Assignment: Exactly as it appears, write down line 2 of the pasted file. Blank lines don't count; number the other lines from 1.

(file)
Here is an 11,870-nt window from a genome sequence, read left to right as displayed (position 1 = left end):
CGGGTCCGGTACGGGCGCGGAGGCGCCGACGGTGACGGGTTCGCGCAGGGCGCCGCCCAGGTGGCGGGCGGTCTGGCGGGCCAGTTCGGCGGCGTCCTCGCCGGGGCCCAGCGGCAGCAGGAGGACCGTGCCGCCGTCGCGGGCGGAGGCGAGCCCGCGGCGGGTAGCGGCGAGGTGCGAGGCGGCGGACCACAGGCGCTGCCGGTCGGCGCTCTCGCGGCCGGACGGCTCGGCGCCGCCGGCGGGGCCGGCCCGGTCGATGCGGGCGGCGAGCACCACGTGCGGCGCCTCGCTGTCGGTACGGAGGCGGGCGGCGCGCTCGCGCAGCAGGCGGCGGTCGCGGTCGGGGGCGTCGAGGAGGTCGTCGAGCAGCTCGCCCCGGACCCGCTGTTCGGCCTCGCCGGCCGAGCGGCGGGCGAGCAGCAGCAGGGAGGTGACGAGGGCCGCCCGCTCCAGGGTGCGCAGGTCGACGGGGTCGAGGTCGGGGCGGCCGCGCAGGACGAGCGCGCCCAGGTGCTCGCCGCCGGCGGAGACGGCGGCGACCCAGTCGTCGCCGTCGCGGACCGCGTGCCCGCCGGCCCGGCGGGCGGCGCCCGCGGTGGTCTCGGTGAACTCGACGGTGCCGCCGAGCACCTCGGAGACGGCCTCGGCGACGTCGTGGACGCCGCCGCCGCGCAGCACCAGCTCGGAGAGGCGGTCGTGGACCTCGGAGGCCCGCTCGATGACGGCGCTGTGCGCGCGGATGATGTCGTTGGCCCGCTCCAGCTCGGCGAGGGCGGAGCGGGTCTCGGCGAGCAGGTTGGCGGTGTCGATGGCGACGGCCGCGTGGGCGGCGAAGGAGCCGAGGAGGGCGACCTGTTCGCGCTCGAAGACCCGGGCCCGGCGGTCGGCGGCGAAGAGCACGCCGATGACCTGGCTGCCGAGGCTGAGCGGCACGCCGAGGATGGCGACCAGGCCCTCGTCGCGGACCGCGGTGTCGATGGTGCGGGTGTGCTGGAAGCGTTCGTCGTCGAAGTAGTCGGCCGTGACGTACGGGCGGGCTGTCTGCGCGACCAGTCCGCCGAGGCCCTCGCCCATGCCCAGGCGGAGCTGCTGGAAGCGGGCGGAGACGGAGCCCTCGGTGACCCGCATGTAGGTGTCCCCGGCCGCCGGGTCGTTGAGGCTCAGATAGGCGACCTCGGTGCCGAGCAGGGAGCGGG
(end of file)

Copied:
CGGGTCCGGTACGGGCGCGGAGGCGCCGACGGTGACGGGTTCGCGCAGGGCGCCGCCCAGGTGGCGGGCGGTCTGGCGGGCCAGTTCGGCGGCGTCCTCGCCGGGGCCCAGCGGCAGCAGGAGGACCGTGCCGCCGTCGCGGGCGGAGGCGAGCCCGCGGCGGGTAGCGGCGAGGTGCGAGGCGGCGGACCACAGGCGCTGCCGGTCGGCGCTCTCGCGGCCGGACGGCTCGGCGCCGCCGGCGGGGCCGGCCCGGTCGATGCGGGCGGCGAGCACCACGTGCGGCGCCTCGCTGTCGGTACGGAGGCGGGCGGCGCGCTCGCGCAGCAGGCGGCGGTCGCGGTCGGGGGCGTCGAGGAGGTCGTCGAGCAGCTCGCCCCGGACCCGCTGTTCGGCCTCGCCGGCCGAGCGGCGGGCGAGCAGCAGCAGGGAGGTGACGAGGGCCGCCCGCTCCAGGGTGCGCAGGTCGACGGGGTCGAGGTCGGGGCGGCCGCGCAGGACGAGCGCGCCCAGGTGCTCGCCGCCGGCGGAGACGGCGGCGACCCAGTCGTCGCCGTCGCGGACCGCGTGCCCGCCGGCCCGGCGGGCGGCGCCCGCGGTGGTCTCGGTGAACTCGACGGTGCCGCCGAGCACCTCGGAGACGGCCTCGGCGACGTCGTGGACGCCGCCGCCGCGCAGCACCAGCTCGGAGAGGCGGTCGTGGACCTCGGAGGCCCGCTCGATGACGGCGCTGTGCGCGCGGATGATGTCGTTGGCCCGCTCCAGCTCGGCGAGGGCGGAGCGGGTCTCGGCGAGCAGGTTGGCGGTGTCGATGGCGACGGCCGCGTGGGCGGCGAAGGAGCCGAGGAGGGCGACCTGTTCGCGCTCGAAGACCCGGGCCCGGCGGTCGGCGGCGAAGAGCACGCCGATGACCTGGCTGCCGAGGCTGAGCGGCACGCCGAGGATGGCGACCAGGCCCTCGTCGCGGACCGCGGTGTCGATGGTGCGGGTGTGCTGGAAGCGTTCGTCGTCGAAGTAGTCGGCCGTGACGTACGGGCGGGCTGTCTGCGCGACCAGTCCGCCGAGGCCCTCGCCCATGCCCAGGCGGAGCTGCTGGAAGCGGGCGGAGACGGAGCCCTCGGTGACCCGCATGTAGGTGTCCCCGGCCGCCGGGTCGTTGAGGCTCAGATAGGCGACCTCGGTGCCGAGCAGGGAGCGGG